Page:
Dilated Cardiomyopathy:

Dilated Cardiomyopathy The most common form of cardiomyopathy It is characterized by enlargement of one or both ventricles The heart muscle becomes thin and weakened and is unable to pump the blood efficiently These structural changes decrease the amount of blood ejected Due to several factors genetic & toxic

Hypertrophic Cardiomyopathy:

Hypertrophic Cardiomyopathy It is a common autosomal dominant genetic disorder that affects 1 in 500 persons The heart muscle increases in size and mass (stiff)especially along the intraventricular Septum These structural changes decrease the amount of blood ejected

Restrictive Cardiomyopathy:

Restrictive Cardiomyopathy It is the least common type of Cardiomyopathy It is characterized by the deposition of abnormal substances that cause the ventricular walls to become rigid , thereby impeding ventricular filling Due to myocardial or endomyocardial disease of diverse causes which "stiffen" the heart by infiltration or fibrosis

Classification of heart failure:

Classification of heart failure According to :

NYHA functional classification According to symptoms & physical activity:

NYHA functional classification According to symptoms & physical activity

ACC/AHA According to structural & damage to heart muscle :

ACC/AHA According to structural & damage to heart muscle Structural heart disease develops HF symptoms develops Treatment-resistant symptoms

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1ry etiological factor Compensatory mechanism (cardiac reserve) Myocardial damage Impaired contractility Chronic compensated heart failure Persistent Etiological factor Excessive compensation Decompensation (maladaptation) Acute decompensated heart failure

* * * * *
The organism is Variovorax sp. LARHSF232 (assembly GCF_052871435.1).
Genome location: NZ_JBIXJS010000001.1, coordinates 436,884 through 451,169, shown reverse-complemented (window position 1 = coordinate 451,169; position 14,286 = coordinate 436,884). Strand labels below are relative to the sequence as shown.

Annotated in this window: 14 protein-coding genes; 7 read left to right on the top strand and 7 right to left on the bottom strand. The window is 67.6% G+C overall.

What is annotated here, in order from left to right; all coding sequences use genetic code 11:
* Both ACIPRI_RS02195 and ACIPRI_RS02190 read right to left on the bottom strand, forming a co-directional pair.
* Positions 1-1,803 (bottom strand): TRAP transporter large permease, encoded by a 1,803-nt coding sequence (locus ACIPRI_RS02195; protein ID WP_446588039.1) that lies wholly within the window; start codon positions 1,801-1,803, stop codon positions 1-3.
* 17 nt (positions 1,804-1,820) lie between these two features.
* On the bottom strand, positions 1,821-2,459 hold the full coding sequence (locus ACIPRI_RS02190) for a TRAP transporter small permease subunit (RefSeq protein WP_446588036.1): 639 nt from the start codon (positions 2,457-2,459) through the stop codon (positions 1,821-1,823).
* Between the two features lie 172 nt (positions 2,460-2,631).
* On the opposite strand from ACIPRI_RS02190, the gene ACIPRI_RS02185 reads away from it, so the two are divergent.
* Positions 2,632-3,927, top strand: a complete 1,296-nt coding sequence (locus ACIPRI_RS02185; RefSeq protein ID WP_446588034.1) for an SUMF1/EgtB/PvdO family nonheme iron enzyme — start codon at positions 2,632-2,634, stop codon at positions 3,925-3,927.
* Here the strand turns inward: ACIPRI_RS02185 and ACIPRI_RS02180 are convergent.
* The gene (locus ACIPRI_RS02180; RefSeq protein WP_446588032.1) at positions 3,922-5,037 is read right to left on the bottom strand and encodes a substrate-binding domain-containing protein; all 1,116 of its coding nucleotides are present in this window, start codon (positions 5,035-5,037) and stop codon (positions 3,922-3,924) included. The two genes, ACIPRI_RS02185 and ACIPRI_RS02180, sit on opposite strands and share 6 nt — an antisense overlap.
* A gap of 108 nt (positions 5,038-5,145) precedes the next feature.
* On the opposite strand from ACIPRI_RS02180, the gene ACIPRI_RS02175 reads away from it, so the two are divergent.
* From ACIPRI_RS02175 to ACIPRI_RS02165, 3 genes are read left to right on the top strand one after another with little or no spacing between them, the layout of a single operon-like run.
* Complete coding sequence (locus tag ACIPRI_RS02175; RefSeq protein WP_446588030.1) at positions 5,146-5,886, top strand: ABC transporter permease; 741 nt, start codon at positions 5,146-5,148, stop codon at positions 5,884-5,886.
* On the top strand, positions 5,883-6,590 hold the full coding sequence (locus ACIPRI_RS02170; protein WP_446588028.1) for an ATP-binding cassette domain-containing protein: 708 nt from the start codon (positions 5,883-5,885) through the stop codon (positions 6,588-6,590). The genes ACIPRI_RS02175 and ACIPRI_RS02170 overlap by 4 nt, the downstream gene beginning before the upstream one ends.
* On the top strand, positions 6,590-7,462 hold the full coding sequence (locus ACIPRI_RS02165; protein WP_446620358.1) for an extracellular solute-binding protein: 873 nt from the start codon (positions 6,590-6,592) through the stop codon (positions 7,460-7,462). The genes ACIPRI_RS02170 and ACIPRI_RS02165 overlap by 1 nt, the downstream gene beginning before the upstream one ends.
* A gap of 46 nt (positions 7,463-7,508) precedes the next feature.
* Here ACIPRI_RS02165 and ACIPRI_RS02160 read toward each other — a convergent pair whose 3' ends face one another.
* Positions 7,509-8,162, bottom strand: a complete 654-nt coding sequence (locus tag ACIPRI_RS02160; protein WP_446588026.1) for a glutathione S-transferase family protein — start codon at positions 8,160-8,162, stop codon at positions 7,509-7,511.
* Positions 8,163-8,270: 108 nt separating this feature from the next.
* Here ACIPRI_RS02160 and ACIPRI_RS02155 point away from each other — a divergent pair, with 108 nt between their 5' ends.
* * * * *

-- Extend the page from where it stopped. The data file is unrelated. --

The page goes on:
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Shortness of breath (dyspnea) Important symptoms

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Persistent cough

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Rise jugular venous pressure

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Pitting edema

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Abdominal discomfort

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cold extremities

Signs & symptoms of HF:

Signs & symptoms of HF Chronic compensated HF Shortness of breath (dyspnea) then progressed into orthopnea Fatigue & exercise intolerance Persistent cough Edema in legs, ankles, Feet, abdomen (ascites) Hepatic congestion Loss of appetite, but wt gain due to Fluid retention Tachycardia

Signs & symptoms of HF:

Signs & symptoms of HF Acute decompensated HF (more sever) Increased SNS activity (cold extremities & diaphoresis) Arrhythmia Hyperthyroidism or Hypothyroidism Crackles at the lung bases reflect transudation of fluid into the alveoli. Expiratory wheezing & rhonchi Hepatic enlargement, Peripheral pitting edema Incase of RT HF Rise jugular venous pressure

Heart Failure theories (paradigms):

Heart Failure theories (paradigms) Cardiorenal model At first, It was thought that the only problem is the excess sodium & water retention Diuretic therapy was the main therapeutic approach Cardiocirculatory model It is focused on impaired CO due to reduced pumping capacity of the heart and systemic vasoconsriction The treatment was focused on positive inotropes & later vasodilators The therapeutic approaches of these paradigms provide some symptomatic benefits but they don’t limit progression of HF

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Neurohormonal model They found that the problem moves beyond the heart as it involves systemic disease which is mediated by neurohormones that drive myocyte injury, oxidative stress, inflammation & extracellular matrix remodeling Neurohormonal activation include: Norepinephrine Angiotensin II Vasopressin Endothelin Aldosterone Natriuretic peptides TNF- α Cytokines

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In healthy heart End diastolic volume (110-120ml) SV ~70ml Residual end systolic Volume ~40 -50ml In early HF End diastolic volume ( ~ 200ml) SV ~70ml Residual end systolic Volume (~100ml) EF 60% EF 33% Sympathetic stimulation

Pathophysiology of Heart Failure:

Pathophysiology of Heart Failure

Cardiac Cachexia:

Cardiac Cachexia It is unintentional severe weight loss caused by heart disease (life-threatening). Swelling of the intestine may not allow for adequate absorption of nutrients from the food you eat. Heart failure may force you to work harder to breathe and cause your body temperature to increase. Both of these conditions burn calories.